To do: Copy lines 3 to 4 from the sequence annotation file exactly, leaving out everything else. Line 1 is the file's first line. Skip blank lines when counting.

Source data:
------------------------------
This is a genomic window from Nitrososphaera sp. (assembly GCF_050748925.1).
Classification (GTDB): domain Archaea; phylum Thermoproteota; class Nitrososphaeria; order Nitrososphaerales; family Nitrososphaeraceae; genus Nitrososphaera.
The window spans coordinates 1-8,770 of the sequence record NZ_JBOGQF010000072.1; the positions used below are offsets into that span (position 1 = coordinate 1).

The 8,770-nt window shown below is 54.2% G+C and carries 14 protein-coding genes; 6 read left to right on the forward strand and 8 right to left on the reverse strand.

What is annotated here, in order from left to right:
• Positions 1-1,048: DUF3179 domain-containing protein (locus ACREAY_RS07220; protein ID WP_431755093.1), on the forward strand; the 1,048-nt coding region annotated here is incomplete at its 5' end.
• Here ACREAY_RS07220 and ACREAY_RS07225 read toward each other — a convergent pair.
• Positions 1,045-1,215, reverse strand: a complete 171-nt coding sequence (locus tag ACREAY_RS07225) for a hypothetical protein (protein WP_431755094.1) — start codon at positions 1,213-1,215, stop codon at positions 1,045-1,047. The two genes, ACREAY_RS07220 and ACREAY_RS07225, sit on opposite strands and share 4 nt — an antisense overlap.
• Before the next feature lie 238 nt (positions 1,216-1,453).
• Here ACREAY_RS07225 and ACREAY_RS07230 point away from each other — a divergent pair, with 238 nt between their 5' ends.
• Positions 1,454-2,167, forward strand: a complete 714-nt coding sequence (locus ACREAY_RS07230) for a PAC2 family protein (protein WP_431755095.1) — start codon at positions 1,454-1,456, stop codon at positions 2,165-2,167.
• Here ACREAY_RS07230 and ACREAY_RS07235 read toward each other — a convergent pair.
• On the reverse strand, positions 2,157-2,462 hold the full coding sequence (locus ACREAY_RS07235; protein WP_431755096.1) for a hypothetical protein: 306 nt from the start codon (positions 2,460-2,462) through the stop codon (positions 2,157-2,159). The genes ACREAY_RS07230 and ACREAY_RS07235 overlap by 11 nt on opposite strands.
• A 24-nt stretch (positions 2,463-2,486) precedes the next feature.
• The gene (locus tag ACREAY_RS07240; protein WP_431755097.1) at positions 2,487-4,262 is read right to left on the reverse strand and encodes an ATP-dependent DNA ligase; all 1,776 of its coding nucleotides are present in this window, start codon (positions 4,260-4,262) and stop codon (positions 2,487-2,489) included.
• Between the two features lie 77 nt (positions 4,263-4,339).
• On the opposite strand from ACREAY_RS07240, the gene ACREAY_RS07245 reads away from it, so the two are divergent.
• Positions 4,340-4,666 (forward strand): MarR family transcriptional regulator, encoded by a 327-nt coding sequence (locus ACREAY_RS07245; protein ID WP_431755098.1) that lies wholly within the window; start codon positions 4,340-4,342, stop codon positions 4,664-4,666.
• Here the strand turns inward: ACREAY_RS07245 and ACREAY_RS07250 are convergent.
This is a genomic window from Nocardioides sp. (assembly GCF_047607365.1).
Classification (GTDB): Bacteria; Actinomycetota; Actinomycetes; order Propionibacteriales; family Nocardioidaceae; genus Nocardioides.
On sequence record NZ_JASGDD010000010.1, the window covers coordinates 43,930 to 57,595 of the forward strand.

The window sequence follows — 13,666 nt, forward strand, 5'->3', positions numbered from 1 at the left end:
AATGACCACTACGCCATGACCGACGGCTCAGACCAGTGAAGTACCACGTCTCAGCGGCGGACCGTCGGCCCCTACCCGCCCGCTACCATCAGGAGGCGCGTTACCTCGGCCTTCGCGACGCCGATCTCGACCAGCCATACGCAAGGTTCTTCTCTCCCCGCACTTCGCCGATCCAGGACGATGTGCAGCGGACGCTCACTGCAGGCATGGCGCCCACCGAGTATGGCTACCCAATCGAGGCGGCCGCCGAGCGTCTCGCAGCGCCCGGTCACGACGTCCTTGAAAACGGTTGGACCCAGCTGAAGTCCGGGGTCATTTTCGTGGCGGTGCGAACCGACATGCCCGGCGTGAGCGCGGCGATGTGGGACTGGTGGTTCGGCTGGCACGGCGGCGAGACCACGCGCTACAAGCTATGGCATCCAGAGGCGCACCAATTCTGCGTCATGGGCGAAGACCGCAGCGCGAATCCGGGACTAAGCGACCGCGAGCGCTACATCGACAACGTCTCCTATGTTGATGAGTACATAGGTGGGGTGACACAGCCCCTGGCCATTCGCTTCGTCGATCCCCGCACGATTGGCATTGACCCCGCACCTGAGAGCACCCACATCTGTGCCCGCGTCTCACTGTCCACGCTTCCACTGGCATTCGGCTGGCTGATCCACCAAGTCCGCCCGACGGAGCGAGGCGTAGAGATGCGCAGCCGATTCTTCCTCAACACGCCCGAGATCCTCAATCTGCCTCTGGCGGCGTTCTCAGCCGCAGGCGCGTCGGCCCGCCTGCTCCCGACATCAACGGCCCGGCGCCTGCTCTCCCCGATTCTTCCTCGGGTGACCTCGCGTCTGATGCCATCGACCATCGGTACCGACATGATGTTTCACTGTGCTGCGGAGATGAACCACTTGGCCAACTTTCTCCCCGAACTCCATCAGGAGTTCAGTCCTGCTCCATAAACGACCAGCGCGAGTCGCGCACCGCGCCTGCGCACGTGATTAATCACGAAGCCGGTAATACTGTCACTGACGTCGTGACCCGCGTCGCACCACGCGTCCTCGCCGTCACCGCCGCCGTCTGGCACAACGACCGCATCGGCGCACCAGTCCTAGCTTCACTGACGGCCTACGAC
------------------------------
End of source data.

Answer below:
The window spans coordinates 1-8,770 of the sequence record NZ_JBOGQF010000072.1; the positions used below are offsets into that span (position 1 = coordinate 1).

The 8,770-nt window shown below is 54.2% G+C and carries 14 protein-coding genes; 6 read left to right on the forward strand and 8 right to left on the reverse strand.